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What's Your Dress Tribe? Being Rebellious With Clothing

Updated on October 30, 2009

Teenagers often dress differently in order to rebel, but then they all end up dressing the same, note their silly smug elders who are also all dressing the same and quietly dying of boredom whilst sneering at the young folk who have yet to realize that one day they really probably will have to get a job and it won't be as an undersea nuclear shark trainer.

What many of us forget, is that there is no age where we must stop rebelling with the clothing we wear. Even grandma can slip on a leather cuff, whack a few studs in her face (though she should probably go on antibiotics first if her immune system is lacking joie de vivre,) and rock out in her arm chair.

Clothing is how we identify groups of people. There are well dressed business people, there are well dressed home makers, there are the slovenly dressed lower classes who insist on wearing jeans and sneakers everywhere, there are tech / independent people who dress indistinguishably from the so called 'lower classes', but who will smugly reference something they read on social media to prove that they're not really all that lower class after all, there are the 'alternative' types who are all alternative with their leather and their bright hair and their random piercings. Oh, and there are the greenies, who will almost certainly be wearing and ingesting hemp products and talking about whales, as if whales weren't total jerks. Which they are. Whales suck. Most adults fall into one of these four categories and use dress as a means of reference to determine who they are and who their friends will be. I hereby name these groups 'dress tribes.'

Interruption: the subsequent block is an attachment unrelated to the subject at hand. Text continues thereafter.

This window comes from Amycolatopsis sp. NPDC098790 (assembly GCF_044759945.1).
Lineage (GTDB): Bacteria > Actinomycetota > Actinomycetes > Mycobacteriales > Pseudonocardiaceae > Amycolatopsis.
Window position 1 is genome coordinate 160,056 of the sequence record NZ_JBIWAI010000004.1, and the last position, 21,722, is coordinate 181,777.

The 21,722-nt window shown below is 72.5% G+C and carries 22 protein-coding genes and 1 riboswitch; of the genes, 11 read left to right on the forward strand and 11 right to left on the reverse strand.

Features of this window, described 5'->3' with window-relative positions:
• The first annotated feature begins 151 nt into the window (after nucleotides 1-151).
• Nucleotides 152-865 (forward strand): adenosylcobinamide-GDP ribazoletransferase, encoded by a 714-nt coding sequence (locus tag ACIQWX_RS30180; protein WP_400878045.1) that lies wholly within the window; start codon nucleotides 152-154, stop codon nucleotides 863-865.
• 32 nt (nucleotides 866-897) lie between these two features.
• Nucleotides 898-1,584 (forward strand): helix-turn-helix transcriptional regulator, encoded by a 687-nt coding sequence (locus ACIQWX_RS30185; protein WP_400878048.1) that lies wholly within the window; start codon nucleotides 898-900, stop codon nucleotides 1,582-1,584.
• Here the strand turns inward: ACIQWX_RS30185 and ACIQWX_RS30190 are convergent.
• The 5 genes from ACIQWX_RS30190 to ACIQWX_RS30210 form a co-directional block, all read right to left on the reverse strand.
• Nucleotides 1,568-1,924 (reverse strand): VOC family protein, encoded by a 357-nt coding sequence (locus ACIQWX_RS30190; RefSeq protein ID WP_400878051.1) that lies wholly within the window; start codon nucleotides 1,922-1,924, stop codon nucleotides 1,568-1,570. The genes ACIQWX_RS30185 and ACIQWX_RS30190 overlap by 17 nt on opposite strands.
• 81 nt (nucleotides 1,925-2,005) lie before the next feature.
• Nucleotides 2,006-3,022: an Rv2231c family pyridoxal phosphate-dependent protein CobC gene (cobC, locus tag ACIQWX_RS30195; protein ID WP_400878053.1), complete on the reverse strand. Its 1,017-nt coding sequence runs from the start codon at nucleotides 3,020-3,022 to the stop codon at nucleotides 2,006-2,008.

You don't often see people from wildly different dress tribes consorting with one another in public. People tend to very much 'stick with their own'. It's rare too see three adults of the same gender and the same age enjoying each other's company, one wearing a suit, one wearing nothing but PVC and the other draped in chiffon and cradling a baby. You might see two of these people together, but never all three at the same time. It's the old 'pick two rule.'

What's the point here? It's not just teenagers who suck at rebelling, it's all of us. So here's a fun dress experiment. Try wearing some clothing that doesn't fit your 'dress tribe' and see what happens. If you wear a T-Shirt over a thermal undershirt with jeans and sneakers do you immediately become a smug little twit writing on the Internet? If you pull on a short skirted business suit that Alley McBeal would have been proud of do you have a sudden desire to repress the masses and deny them health care?

What's your dress tribe? Are you forced to join other dress tribes in order just to make a living? Share your stories here. Share them!

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